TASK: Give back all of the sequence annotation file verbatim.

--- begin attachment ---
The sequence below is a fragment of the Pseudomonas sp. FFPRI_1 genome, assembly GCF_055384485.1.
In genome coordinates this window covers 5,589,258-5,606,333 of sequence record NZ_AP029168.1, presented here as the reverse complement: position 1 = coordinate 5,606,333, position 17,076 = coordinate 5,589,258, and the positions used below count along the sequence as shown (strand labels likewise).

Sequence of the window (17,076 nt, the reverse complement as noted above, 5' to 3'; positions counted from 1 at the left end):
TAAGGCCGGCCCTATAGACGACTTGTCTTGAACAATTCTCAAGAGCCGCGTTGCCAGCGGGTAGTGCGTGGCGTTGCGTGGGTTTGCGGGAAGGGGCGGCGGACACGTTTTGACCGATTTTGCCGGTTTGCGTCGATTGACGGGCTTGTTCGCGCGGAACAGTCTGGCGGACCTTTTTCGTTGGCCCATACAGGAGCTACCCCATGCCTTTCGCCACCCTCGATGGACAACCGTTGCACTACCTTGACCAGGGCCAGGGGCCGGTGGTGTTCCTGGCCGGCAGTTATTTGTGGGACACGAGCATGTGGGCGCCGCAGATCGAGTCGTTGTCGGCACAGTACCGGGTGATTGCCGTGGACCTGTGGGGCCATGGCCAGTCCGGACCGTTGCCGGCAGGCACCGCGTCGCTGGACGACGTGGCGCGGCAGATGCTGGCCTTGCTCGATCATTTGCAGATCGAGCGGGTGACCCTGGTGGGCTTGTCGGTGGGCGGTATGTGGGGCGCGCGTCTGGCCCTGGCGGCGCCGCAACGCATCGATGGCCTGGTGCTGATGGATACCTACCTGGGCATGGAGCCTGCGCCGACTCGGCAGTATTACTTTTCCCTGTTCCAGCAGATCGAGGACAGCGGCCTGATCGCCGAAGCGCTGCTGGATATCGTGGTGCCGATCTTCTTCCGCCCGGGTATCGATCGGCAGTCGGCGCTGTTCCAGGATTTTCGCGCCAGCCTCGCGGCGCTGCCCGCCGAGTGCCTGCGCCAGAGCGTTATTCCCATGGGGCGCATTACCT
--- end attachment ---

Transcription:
The sequence below is a fragment of the Pseudomonas sp. FFPRI_1 genome, assembly GCF_055384485.1.
In genome coordinates this window covers 5,589,258-5,606,333 of sequence record NZ_AP029168.1, presented here as the reverse complement: position 1 = coordinate 5,606,333, position 17,076 = coordinate 5,589,258, and the positions used below count along the sequence as shown (strand labels likewise).

Sequence of the window (17,076 nt, the reverse complement as noted above, 5' to 3'; positions counted from 1 at the left end):
TAAGGCCGGCCCTATAGACGACTTGTCTTGAACAATTCTCAAGAGCCGCGTTGCCAGCGGGTAGTGCGTGGCGTTGCGTGGGTTTGCGGGAAGGGGCGGCGGACACGTTTTGACCGATTTTGCCGGTTTGCGTCGATTGACGGGCTTGTTCGCGCGGAACAGTCTGGCGGACCTTTTTCGTTGGCCCATACAGGAGCTACCCCATGCCTTTCGCCACCCTCGATGGACAACCGTTGCACTACCTTGACCAGGGCCAGGGGCCGGTGGTGTTCCTGGCCGGCAGTTATTTGTGGGACACGAGCATGTGGGCGCCGCAGATCGAGTCGTTGTCGGCACAGTACCGGGTGATTGCCGTGGACCTGTGGGGCCATGGCCAGTCCGGACCGTTGCCGGCAGGCACCGCGTCGCTGGACGACGTGGCGCGGCAGATGCTGGCCTTGCTCGATCATTTGCAGATCGAGCGGGTGACCCTGGTGGGCTTGTCGGTGGGCGGTATGTGGGGCGCGCGTCTGGCCCTGGCGGCGCCGCAACGCATCGATGGCCTGGTGCTGATGGATACCTACCTGGGCATGGAGCCTGCGCCGACTCGGCAGTATTACTTTTCCCTGTTCCAGCAGATCGAGGACAGCGGCCTGATCGCCGAAGCGCTGCTGGATATCGTGGTGCCGATCTTCTTCCGCCCGGGTATCGATCGGCAGTCGGCGCTGTTCCAGGATTTTCGCGCCAGCCTCGCGGCGCTGCCCGCCGAGTGCCTGCGCCAGAGCGTTATTCCCATGGGGCGCATTACCT